“He helps us both by hitting with us and coaching us and I think he brings endless energy,” Jump said. “I will do my come on and fist pumps to him; he brings that energy with me.”

During her time at ASU, Jump said Langley has helped several parts of her game grow and develop.

“He has impacted my serve and forehand the most,” Jump said. “My backhand was never a problem before I came here (to ASU), whereas my serve and forehand both constantly need to be kept up with. He has really helped and they have both improved.”

Sophomore Sammi Hampton said Langley and she have built a strong relationship. She said Langley’s ability to bond with players off the court translates into great play on the court.

“Off the court, he builds this trust and friendship to where he is not going to boss you around, but you respect him,” Hampton said. “He jokes with us and so we laugh and we have good energy with him.”

Hampton said Langley has helped her improve her forehand and simplify match strategy. ASU's No. 2 singles player said Langley can feel how different players’ balls feel when he returns a shot at practice, and he can suggest adjustments based off that.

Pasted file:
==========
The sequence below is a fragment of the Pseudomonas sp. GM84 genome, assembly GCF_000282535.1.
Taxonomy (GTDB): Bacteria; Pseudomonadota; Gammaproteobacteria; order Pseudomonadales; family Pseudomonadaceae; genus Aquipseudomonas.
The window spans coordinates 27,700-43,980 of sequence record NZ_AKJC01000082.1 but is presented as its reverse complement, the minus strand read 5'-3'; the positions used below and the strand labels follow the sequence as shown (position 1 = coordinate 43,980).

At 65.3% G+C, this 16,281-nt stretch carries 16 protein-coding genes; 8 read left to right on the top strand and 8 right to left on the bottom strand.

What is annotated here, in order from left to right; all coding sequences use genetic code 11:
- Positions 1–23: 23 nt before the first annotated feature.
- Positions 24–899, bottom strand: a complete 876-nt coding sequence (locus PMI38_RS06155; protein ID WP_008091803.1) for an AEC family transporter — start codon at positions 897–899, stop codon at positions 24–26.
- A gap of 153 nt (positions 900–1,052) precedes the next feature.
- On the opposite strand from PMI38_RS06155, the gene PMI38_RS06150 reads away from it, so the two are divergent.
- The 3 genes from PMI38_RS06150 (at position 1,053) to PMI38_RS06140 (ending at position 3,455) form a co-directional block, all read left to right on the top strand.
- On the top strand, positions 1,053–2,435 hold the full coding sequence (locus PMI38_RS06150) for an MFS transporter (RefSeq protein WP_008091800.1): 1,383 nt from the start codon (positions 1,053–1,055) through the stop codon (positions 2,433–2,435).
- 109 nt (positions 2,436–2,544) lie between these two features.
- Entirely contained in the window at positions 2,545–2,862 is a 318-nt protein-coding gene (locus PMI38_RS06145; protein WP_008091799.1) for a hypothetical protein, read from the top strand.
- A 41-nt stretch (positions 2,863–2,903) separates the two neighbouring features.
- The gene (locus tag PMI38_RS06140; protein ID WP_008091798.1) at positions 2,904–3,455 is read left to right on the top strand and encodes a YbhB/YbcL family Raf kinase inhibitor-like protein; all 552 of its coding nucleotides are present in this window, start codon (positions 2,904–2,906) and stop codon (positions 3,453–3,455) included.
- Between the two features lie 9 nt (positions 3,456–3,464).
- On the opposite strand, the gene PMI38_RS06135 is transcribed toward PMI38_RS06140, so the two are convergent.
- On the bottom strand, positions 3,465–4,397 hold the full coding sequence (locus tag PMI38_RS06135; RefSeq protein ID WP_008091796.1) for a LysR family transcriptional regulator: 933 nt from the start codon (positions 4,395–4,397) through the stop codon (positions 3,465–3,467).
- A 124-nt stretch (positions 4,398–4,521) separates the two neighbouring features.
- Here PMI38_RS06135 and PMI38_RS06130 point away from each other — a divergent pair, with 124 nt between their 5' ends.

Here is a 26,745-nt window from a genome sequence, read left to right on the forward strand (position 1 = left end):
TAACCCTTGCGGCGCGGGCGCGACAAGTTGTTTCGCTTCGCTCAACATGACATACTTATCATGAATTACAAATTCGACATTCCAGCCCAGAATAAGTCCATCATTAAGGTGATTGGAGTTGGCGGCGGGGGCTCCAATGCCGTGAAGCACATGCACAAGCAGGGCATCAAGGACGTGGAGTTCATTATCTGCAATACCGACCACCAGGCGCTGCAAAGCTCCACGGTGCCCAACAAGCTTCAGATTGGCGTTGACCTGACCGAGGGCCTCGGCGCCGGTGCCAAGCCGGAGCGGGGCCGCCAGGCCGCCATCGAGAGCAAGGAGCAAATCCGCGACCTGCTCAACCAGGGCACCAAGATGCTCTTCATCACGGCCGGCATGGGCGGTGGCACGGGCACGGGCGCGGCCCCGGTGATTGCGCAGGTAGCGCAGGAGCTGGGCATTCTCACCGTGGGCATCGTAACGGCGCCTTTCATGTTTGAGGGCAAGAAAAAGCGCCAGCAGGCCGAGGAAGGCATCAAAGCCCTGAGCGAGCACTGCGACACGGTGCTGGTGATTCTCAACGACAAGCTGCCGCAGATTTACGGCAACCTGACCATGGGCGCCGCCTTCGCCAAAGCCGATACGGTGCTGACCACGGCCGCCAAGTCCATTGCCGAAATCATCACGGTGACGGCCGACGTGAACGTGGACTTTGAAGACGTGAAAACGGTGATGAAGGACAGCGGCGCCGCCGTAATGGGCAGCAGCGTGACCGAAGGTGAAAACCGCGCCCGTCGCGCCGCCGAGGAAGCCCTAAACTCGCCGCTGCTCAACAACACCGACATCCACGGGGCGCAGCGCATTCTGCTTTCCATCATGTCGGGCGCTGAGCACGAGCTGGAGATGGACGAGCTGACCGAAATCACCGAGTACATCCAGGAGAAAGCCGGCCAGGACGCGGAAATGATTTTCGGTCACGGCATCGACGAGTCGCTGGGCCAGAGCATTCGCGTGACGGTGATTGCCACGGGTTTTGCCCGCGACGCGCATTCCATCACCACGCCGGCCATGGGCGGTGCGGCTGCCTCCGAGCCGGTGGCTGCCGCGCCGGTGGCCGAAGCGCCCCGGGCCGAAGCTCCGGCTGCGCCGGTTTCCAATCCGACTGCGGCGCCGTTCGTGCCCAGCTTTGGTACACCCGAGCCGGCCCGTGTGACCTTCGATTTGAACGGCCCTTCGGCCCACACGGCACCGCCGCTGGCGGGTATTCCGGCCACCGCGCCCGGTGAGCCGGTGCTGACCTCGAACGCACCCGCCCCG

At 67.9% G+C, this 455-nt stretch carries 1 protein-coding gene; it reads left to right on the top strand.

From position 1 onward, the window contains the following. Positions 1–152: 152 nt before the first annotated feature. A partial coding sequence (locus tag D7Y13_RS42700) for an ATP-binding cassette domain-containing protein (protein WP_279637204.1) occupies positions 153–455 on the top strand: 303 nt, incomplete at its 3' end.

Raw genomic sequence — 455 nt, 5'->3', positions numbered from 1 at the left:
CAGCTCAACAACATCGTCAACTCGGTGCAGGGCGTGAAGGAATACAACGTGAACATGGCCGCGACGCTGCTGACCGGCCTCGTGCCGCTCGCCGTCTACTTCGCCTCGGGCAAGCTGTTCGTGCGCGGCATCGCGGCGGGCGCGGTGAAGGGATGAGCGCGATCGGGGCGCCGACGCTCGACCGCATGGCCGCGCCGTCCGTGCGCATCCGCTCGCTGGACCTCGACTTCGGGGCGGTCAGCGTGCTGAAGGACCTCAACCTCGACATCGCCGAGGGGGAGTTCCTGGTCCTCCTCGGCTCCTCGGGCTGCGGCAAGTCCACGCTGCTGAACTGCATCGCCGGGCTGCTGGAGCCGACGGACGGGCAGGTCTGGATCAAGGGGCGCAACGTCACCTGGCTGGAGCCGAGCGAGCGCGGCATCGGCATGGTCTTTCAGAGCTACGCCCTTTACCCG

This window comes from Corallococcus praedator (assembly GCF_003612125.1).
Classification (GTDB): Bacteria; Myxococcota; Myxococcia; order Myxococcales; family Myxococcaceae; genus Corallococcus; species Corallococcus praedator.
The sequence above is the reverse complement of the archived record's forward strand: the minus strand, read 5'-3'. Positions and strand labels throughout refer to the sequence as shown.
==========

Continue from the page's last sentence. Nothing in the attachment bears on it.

Specifically, she credited Langley for helping her hit a different shot with a mid-match adjustment against Oregon last week

“I was hitting a flat ball, but he was telling me that it is easy to hit back," Hampton said. "When I hit a heavy ball, that is harder to hit back, so he gives direct feedback."

In general, Langley said he preaches simplicity in both singles and doubles. For him, that means a high percentage of first serves and returns.

“They might be selling me a little high,” Langley said jokingly of his in-match strategy skills. “As a player, I wasn’t the biggest hitter out there and had to find different ways to break opponents down, and I really enjoyed doing that. As a coach, I enjoy helping our girls figure out their opponent.”

During practice, because eight athletes are working on different parts of the game on four courts, McInerney, Langley and graduate assistant coach Ebony Panoho like to divide up the coaching and work one on one with players.

Along with his duties with the current roster, McInerney praised the time and energy he puts in to international recruiting.

“If you can have someone out at practice every day that is better than your best player, that is obviously helpful,” McInerney said. “He is here every morning at eight o’clock.”

Going forward, Langley said he is focused on helping ASU win, but he said becoming a head coach one day has entered his mind. And McInerney gave a ringing endorsement for Langley as a future head coach, if that is path he chooses.

“He would be a really good head coach; he could take over the program right now no doubt about it,” McInerney said.

Reach the reporter at or follow @joejacquezaz on Twitter.